Forget Day Zero - Its 2019 We Need To Worry About

13 February 2018 | SA Views | Dwaine van Vuuren

The City of Cape Town today moved "Day Zero" back from 11 May 2018 to 4 June 2018. This is primarily as a result of City usage dropping to 493 million litres per day and agricultural use all but coming to a halt (down to only 10% of all usage).


The City continues to use linear extrapolation to determine day zero targets but as this recent move demonstrates, this will be subject to more moves back in the Day Zero date as the effects of agriculture cutbacks and seasonal trends (usage is not in straight lines) come into play.

In our last article we opined that Day Zero most likely won’t happen. With the latest figures showing consumption down to 493 million litres per day and the taps all but turned off for agriculture now, we feel that Day Zero in 2018 has almost certainly been avoided. But that’s the least of our worries. If we assume at the very least identical rainfall in 2018 to that achieved in 2017 (in other words the drought does not worsen) and we assume the taps remain turned off for agriculture in the run-up to the next growing season, then the real reason for the 450 million liters (50l per person per day) per day target becomes apparent.  We need to end up on 21 October 2018 with at least what we started with on 21 Oct 2017 - namely dam levels at 38%, or else we face a certain unavoidable Day Zero scenario or complete shutdown of the agricultural sector in 2019.

The chart below shows current usage up till 11 Feb 2018, including agriculture, together with the projected forecast of dam levels assuming similar seasonal usage, evaporation and rainfall to 2017, a 450 million liter per day City usage achievement and 80% savings on agricultural use going forward. No augmentation projects (desalination etc.) has been factored in yet. The 13.5% line at the bottom is the Day Zero level when taps are switched off.


Why is it so crucial that we try finish up at the end of October 2018 where we started in October 2017? Have a look at the last few years dam levels below and the answer becomes obvious - our situation is worsening year after year. With weather forecasting being so unpredictable now, we have to assume at the very least that rainfall in 2018 will be the same as 2017. If it’s better, then well and good but if it’s worse, and the below pattern continues - we are in real big trouble.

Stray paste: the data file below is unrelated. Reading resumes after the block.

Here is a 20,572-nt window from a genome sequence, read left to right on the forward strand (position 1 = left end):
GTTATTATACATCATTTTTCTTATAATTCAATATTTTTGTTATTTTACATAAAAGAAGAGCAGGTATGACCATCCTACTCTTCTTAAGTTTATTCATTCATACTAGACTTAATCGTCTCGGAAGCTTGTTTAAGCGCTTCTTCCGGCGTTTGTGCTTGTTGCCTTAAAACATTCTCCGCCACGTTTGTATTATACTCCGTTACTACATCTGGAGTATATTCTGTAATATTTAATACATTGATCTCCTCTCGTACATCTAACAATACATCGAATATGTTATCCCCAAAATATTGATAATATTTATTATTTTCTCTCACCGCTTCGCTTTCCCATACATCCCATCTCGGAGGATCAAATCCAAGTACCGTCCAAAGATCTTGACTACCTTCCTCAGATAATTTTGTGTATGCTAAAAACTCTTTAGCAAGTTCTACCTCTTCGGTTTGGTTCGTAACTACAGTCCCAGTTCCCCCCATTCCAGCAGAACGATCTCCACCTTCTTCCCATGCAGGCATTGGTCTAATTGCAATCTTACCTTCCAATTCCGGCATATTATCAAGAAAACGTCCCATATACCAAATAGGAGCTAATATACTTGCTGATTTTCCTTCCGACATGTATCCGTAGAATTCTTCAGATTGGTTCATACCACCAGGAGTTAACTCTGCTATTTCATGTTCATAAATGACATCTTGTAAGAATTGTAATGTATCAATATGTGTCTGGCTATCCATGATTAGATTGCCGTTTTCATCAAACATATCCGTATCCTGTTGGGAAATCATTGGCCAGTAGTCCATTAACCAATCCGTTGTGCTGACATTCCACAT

As we predicted in our last article, agriculture was going to save the day and enable us to avoid Day Zero, as effectively they have reached their Day Zero already with the taps having been turned off by National Government as they have met their annual usage target already:


The big assumptions in getting to 38% capacity by November are at least an 80% savings by agriculture for the remainder of the year, us achieving the 450 million litres per day targets and rainfall at least as good as last year.

The 450 million liters per day targets are not that far off - the blue line below showing daily average usage versus the purple target show that we just need to save an additional 50 million liters per day, or an additional 10% savings:


To view if your house, street or neighbours are meeting the water restriction levels, go to this water useage map

Dwaine van Vuuren
Retail-side Research
RecessionAlert, Sharenet Analytics

Dwaine van Vuuren is a full-time trader, global investor and stock-market researcher. His passion for numbers and keen research & analytic ability has helped grow (US based) and PowerStocks Research (now Sharenet Analytics) into companies used by hundreds of hedge funds, brokerage firms, financial advisers and private investors around the world. An enthusiastic educator, he will have you trading and investing with confidence & discipline.

The information contained in this article is for informational purposes only and must not be regarded as a prospectus for any security, financial product or transaction. It is neither to be construed as financial advice nor to be regarded as a definitive analysis of any financial issue. Investors should consider this research/article as only a single factor in making their investment decision. We recommend you consult a financial planner/advisor to take into account your particular investment objectives, financial situation and individual needs. The views and opinions (where expressed) in this article are those of the author and do not necessarily reflect the official policy or position of Sharenet.